HUGO CHAVEZ loves to talk. Since he became Venezuela’s ruler in 1999, according to one count, he has appeared on national television 2,135 times, for an average of 43 minutes per day. So one sure sign that there is something odd about Mr. Chavez’s prolonged stay in a Cuban hospital is this: He has been heard from only once since he checked in on June 10, and that was more than two weeks ago.
A second oddity is the failure of Mr. Chavez or anyone else in his government to explain what is wrong with him. Mr. Chavez underwent what was described as knee surgery in May; his operation in Cuba was said to be in response to a pelvic abscess, which is a buildup of pus that can have various causes. As weeks have passed without Mr. Chavez returning to Caracas or speaking in public, Venezuela’s remaining free media have been filled with increasingly detailed speculation about his underlying illness — with prostate cancer emerging as a favorite theory.
The most concerning signals, however, have come from Mr. Chavez’s older brother, Adnan, a provincial governor. After visiting the caudillo last week, the elder Chavez first announced that he would return to Venezuela in 10 to 12 days. Then, at a prayer service last weekend, Adnan Chavez abruptly declared that while it was good that the “revolution” had “made it through elections” so far, the regime’s supporters could not rule out “armed struggle.” This has raised some obvious questions in a country dominated by one man for more than a decade: Was Adnan Chavez positioning himself to succeed his brother, in the fashion of Raul and Fidel Castro? Was he suggesting that the incapacitation of Hugo Chavez could lead to the use of force by his followers?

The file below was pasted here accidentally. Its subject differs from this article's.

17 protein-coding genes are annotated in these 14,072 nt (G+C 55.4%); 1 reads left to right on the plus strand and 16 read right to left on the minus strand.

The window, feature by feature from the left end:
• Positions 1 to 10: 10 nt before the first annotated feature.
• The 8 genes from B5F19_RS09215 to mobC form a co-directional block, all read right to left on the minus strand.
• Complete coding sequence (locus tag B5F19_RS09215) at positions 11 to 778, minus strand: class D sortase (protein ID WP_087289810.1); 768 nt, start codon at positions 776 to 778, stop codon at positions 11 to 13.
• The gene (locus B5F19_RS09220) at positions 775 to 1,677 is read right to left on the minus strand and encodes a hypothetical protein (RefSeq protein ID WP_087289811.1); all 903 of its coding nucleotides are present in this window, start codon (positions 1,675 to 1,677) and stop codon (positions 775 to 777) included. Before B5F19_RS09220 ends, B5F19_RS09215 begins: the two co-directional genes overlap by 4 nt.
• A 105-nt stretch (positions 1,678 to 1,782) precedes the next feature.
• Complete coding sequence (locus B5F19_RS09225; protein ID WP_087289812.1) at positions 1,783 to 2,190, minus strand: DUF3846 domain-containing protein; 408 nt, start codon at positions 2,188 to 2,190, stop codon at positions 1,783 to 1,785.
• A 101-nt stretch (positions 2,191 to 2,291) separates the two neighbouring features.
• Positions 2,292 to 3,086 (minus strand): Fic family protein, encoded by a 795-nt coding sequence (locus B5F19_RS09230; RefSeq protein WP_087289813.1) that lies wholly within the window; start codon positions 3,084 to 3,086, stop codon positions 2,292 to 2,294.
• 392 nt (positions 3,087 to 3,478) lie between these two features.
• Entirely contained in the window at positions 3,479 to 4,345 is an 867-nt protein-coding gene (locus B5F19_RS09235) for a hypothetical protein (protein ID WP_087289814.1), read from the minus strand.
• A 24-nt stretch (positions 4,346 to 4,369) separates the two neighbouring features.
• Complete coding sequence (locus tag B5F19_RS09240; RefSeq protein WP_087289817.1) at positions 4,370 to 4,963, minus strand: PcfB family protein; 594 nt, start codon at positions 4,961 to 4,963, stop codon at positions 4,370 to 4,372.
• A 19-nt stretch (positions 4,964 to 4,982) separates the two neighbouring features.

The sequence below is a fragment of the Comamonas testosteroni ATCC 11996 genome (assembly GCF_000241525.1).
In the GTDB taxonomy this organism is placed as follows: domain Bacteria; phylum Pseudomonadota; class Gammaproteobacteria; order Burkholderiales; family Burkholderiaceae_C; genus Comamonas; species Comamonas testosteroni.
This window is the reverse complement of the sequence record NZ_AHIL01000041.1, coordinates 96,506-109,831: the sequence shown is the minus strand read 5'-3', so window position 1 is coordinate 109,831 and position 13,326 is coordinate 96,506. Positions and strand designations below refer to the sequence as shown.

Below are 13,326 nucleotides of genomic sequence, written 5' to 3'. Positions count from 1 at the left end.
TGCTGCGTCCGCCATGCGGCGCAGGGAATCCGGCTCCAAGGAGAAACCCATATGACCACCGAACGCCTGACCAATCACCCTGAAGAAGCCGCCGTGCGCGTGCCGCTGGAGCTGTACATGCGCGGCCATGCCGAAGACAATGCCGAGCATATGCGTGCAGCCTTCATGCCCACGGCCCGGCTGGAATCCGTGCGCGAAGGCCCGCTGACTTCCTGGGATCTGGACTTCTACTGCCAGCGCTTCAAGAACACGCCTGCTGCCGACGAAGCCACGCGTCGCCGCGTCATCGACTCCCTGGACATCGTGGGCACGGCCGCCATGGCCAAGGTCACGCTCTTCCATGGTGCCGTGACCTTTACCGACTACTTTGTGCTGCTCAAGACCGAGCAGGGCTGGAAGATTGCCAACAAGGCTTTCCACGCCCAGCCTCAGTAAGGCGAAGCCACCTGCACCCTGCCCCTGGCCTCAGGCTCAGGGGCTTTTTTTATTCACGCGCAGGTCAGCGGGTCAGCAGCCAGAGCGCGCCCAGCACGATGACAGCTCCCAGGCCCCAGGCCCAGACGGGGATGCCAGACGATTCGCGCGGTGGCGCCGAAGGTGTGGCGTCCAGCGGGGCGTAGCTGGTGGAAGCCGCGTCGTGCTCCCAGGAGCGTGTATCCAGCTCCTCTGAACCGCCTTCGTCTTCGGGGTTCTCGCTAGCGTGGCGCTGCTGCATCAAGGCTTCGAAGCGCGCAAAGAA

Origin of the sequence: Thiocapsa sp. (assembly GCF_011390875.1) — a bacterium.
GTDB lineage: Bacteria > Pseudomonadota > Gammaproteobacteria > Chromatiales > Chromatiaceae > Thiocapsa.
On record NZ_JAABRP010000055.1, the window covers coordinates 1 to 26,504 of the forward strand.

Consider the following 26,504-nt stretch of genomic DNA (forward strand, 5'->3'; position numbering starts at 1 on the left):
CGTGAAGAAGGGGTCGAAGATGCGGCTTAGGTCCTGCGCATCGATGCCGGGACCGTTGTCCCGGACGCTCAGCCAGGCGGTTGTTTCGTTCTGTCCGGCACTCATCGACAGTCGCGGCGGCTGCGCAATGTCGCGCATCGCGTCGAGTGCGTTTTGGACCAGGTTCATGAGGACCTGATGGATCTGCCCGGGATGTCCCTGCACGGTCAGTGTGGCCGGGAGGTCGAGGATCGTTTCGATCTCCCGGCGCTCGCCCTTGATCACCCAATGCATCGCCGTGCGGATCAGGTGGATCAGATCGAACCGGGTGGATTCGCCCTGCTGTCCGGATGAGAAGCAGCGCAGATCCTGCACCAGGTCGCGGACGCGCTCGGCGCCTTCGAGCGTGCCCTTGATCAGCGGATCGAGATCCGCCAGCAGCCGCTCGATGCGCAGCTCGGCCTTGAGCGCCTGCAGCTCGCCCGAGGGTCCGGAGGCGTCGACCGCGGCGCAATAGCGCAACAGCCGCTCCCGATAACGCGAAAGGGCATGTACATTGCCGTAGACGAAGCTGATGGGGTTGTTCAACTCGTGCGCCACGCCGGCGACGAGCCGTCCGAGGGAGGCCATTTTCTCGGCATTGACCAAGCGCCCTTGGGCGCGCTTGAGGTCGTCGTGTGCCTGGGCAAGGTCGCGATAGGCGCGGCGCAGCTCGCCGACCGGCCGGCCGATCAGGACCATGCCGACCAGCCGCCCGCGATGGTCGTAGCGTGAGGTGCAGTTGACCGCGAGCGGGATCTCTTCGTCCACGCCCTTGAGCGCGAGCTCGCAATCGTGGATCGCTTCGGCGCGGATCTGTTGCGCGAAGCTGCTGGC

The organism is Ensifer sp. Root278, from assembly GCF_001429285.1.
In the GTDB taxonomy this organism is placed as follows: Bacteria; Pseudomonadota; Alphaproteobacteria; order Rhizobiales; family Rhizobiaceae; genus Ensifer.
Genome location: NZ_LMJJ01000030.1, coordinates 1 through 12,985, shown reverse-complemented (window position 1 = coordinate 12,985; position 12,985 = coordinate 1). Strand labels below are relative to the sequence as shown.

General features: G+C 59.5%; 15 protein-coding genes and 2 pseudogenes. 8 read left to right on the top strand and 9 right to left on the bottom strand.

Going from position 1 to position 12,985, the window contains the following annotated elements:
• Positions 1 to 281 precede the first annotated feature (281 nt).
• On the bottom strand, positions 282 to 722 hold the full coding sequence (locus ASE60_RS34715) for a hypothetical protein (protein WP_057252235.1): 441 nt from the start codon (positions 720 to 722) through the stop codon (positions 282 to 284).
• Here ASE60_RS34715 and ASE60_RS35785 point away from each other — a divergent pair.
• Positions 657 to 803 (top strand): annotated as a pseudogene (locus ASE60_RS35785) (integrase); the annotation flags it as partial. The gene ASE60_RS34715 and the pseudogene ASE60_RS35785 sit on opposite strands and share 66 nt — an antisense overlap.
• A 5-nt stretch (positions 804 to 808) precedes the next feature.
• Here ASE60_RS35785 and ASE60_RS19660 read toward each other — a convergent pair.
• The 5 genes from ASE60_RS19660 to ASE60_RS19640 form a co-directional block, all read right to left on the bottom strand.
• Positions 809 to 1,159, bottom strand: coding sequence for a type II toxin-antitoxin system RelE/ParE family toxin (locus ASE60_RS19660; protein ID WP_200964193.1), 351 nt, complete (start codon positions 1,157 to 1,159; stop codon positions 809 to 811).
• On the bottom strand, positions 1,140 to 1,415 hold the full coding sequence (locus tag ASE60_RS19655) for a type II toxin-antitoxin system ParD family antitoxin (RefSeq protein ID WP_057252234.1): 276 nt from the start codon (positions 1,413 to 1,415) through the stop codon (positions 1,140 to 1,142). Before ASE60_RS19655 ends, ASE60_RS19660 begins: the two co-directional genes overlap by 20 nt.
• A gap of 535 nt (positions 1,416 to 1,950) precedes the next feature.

Chances are that Hugo Chavez will stage a triumphant return before the July 5 celebration of the 200th anniversary of Venezuela’s independence. But the episode has underlined the growing instability in a country that supplies 10 percent of U.S. oil imports. While Mr. Chavez has been incommunicado, troops have struggled to regain control of a large prison taken over by armed inmates; at least 25 deaths have been reported. Power outages are plaguing the cities again, the murder rate is worse than in Mexico or Iraq, and inflation, at 23 percent, is the highest in the world. Having concentrated power in his own hands, Mr. Chavez governs a nation that is spiraling beyond anyone’s control.
There was, however, one positive news item this week: Venezuelan bond yields, which also are among the highest in the world, suddenly dropped. Apparently some speculators are betting that Mr. Chavez’s health problems will drive him from office — and consequently are projecting a more positive future for the country.